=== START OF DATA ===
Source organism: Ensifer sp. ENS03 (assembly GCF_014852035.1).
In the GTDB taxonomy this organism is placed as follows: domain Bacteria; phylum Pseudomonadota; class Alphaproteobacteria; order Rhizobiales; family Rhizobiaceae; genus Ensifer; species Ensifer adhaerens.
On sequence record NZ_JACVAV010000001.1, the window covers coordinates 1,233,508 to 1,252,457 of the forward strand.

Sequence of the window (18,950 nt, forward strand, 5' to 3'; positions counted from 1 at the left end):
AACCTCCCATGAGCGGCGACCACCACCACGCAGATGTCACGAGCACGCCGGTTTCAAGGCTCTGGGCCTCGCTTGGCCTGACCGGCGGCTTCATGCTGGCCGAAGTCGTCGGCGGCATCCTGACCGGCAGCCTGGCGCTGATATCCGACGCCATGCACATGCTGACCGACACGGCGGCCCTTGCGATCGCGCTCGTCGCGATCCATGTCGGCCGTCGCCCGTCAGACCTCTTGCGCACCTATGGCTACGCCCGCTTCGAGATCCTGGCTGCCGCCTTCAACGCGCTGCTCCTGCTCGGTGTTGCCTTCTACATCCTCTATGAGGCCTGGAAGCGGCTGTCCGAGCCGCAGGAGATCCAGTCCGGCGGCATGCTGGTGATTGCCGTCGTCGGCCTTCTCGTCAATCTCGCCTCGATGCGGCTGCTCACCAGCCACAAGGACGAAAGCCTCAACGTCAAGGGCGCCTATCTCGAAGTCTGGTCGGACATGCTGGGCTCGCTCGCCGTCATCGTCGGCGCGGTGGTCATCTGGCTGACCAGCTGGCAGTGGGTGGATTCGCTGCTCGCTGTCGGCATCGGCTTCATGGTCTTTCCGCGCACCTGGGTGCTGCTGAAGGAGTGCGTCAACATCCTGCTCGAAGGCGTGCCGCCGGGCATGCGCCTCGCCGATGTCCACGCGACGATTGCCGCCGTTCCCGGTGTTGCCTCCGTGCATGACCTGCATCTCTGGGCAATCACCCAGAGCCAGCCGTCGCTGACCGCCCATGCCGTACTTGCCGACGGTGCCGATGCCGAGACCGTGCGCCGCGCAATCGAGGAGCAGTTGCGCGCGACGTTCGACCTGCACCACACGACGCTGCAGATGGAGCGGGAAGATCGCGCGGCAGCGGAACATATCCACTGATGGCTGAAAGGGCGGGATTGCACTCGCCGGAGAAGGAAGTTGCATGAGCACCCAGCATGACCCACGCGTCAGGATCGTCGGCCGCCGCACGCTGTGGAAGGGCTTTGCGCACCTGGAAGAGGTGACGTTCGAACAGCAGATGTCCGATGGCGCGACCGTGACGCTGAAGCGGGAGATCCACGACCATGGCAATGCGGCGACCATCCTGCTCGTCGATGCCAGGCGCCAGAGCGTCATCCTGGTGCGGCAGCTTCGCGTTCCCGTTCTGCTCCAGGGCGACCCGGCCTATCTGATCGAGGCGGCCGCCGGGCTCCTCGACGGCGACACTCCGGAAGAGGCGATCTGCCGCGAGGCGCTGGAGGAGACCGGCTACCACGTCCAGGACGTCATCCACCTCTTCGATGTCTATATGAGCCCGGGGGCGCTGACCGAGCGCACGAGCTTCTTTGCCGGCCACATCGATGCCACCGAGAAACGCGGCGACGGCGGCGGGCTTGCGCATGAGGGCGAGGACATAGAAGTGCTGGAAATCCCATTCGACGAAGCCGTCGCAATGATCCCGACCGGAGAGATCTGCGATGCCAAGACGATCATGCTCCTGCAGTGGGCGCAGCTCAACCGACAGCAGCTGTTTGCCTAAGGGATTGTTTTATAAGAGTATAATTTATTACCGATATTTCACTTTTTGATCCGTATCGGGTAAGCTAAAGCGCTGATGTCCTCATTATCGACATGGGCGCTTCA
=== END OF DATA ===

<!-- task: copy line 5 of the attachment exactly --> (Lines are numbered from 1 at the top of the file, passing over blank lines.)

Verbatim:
AACCTCCCATGAGCGGCGACCACCACCACGCAGATGTCACGAGCACGCCGGTTTCAAGGCTCTGGGCCTCGCTTGGCCTGACCGGCGGCTTCATGCTGGCCGAAGTCGTCGGCGGCATCCTGACCGGCAGCCTGGCGCTGATATCCGACGCCATGCACATGCTGACCGACACGGCGGCCCTTGCGATCGCGCTCGTCGCGATCCATGTCGGCCGTCGCCCGTCAGACCTCTTGCGCACCTATGGCTACGCCCGCTTCGAGATCCTGGCTGCCGCCTTCAACGCGCTGCTCCTGCTCGGTGTTGCCTTCTACATCCTCTATGAGGCCTGGAAGCGGCTGTCCGAGCCGCAGGAGATCCAGTCCGGCGGCATGCTGGTGATTGCCGTCGTCGGCCTTCTCGTCAATCTCGCCTCGATGCGGCTGCTCACCAGCCACAAGGACGAAAGCCTCAACGTCAAGGGCGCCTATCTCGAAGTCTGGTCGGACATGCTGGGCTCGCTCGCCGTCATCGTCGGCGCGGTGGTCATCTGGCTGACCAGCTGGCAGTGGGTGGATTCGCTGCTCGCTGTCGGCATCGGCTTCATGGTCTTTCCGCGCACCTGGGTGCTGCTGAAGGAGTGCGTCAACATCCTGCTCGAAGGCGTGCCGCCGGGCATGCGCCTCGCCGATGTCCACGCGACGATTGCCGCCGTTCCCGGTGTTGCCTCCGTGCATGACCTGCATCTCTGGGCAATCACCCAGAGCCAGCCGTCGCTGACCGCCCATGCCGTACTTGCCGACGGTGCCGATGCCGAGACCGTGCGCCGCGCAATCGAGGAGCAGTTGCGCGCGACGTTCGACCTGCACCACACGACGCTGCAGATGGAGCGGGAAGATCGCGCGGCAGCGGAACATATCCACTGATGGCTGAAAGGGCGGGATTGCACTCGCCGGAGAAGGAAGTTGCATGAGCACCCAGCATGACCCACGCGTCAGGATCGTCGGCCGCCGCACGCTGTGGAAGGGCTTTGCGCACCTGGAAGAGGTGACGTTCGAACAGCAGATGTCCGATGGCGCGACCGTGACGCTGAAGCGGGAGATCCACGACCATGGCAATGCGGCGACCATCCTGCTCGTCGATGCCAGGCGCCAGAGCGTCATCCTGGTGCGGCAGCTTCGCGTTCCCGTTCTGCTCCAGGGCGACCCGGCCTATCTGATCGAGGCGGCCGCCGGGCTCCTCGACGGCGACACTCCGGAAGAGGCGATCTGCCGCGAGGCGCTGGAGGAGACCGGCTACCACGTCCAGGACGTCATCCACCTCTTCGATGTCTATATGAGCCCGGGGGCGCTGACCGAGCGCACGAGCTTCTTTGCCGGCCACATCGATGCCACCGAGAAACGCGGCGACGGCGGCGGGCTTGCGCATGAGGGCGAGGACATAGAAGTGCTGGAAATCCCATTCGACGAAGCCGTCGCAATGATCCCGACCGGAGAGATCTGCGATGCCAAGACGATCATGCTCCTGCAGTGGGCGCAGCTCAACCGACAGCAGCTGTTTGCCTAAGGGATTGTTTTATAAGAGTATAATTTATTACCGATATTTCACTTTTTGATCCGTATCGGGTAAGCTAAAGCGCTGATGTCCTCATTATCGACATGGGCGCTTCA